Raleigh, N.C. — About 11,000 children in North Carolina live in foster care. As the population grows, so does the need for foster parents who can provide loving and stable homes.
It’s up to the Department of Social Services in each county to find the right foster parents for each child. Methodist Home for Children in Raleigh says it sees 80 to 90 children a day and needs more people to help.
Michael and Sylvia Basham already had kids – two teenagers who would soon leave home and a 20-something who had already left. Their empty nest was within grasp. But the couple decided to add more children to their home and become foster parents.
“Life was pretty easy. We had the Staples ‘easy’ button. This is good. We’re almost done. But that wasn’t what we were called to do,” Sylvia Basham said. “Our faith definitely came into play. It was almost like God said with our house, either fill it up or sell it. It’s kind of too big for just the few of you.”
In the summer of 2014, two sisters moved in with the couple. Then, that November, a twin brother. WRAL News cannot give their names, show their faces or say much about their past, but one of the girl’s – age 11 – said she feels loved by the Bashams.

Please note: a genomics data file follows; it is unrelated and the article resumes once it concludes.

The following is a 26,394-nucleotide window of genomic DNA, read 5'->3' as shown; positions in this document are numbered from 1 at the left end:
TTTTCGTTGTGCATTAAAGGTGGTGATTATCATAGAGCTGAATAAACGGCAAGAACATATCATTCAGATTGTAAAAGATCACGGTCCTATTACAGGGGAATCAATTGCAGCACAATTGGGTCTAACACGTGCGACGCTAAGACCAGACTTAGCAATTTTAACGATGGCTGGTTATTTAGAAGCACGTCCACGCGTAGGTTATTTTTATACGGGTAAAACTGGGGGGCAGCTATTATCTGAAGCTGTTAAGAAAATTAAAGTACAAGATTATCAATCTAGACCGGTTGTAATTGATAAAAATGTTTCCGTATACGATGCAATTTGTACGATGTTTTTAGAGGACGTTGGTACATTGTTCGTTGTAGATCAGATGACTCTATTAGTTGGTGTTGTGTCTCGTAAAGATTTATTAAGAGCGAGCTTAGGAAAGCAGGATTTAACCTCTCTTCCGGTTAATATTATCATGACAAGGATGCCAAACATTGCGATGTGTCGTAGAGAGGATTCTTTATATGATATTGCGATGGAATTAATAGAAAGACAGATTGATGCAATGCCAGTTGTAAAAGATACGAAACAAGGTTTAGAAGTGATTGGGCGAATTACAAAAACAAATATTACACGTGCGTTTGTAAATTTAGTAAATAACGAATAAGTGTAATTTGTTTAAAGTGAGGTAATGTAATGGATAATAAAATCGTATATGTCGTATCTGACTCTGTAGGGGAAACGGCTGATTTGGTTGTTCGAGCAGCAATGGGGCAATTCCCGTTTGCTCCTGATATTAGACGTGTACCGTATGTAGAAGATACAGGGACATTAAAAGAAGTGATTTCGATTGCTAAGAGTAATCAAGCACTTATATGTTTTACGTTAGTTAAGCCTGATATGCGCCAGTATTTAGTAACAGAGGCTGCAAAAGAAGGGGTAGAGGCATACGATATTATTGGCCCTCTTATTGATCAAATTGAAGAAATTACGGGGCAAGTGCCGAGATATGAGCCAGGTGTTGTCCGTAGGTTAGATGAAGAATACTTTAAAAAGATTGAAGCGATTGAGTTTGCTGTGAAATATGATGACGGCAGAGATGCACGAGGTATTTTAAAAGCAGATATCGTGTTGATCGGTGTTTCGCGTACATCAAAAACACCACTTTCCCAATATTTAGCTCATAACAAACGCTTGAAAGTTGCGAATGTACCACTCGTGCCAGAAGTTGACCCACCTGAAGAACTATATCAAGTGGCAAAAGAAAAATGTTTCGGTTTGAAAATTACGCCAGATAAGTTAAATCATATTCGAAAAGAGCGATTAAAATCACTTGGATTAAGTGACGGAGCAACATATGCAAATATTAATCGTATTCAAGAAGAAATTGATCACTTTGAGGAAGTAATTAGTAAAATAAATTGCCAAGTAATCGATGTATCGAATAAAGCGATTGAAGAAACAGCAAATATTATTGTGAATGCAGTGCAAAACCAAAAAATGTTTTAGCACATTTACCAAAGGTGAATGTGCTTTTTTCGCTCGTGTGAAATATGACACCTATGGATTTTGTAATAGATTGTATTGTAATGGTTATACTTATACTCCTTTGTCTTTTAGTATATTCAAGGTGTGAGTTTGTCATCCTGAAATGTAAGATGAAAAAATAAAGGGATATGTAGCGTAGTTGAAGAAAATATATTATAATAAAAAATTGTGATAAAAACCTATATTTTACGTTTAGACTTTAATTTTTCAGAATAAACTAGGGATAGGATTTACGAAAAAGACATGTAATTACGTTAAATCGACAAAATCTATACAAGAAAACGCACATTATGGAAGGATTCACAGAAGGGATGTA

“I really haven’t had a family love me like they have,” she said, adding that she calls them mom and dad because the Bashams are adopting the siblings.
“All I can say is when I read the overview of those three kids, I knew those were mine,” Michael Basham said.
The Methodist Home for Children is a child-placement agency for social services in several counties. Some, like the Bashams, end up adopting their foster kids. Others, like Jeffie Abernathy, provide them a safe place to go for a time. She, too, already had kids.
“I need to have a purpose. We all have a purpose,” she said. “I feel if I can give back to these children, I can make a difference in maybe a child’s life.”
Those who become foster parents are compensated. The rates vary by agency. Foster parents must be licensed and undergo 30 hours of training.
,About 11,000 children in North Carolina live in foster care. As the population grows, so does the need for foster parents who can provide loving and stable homes.
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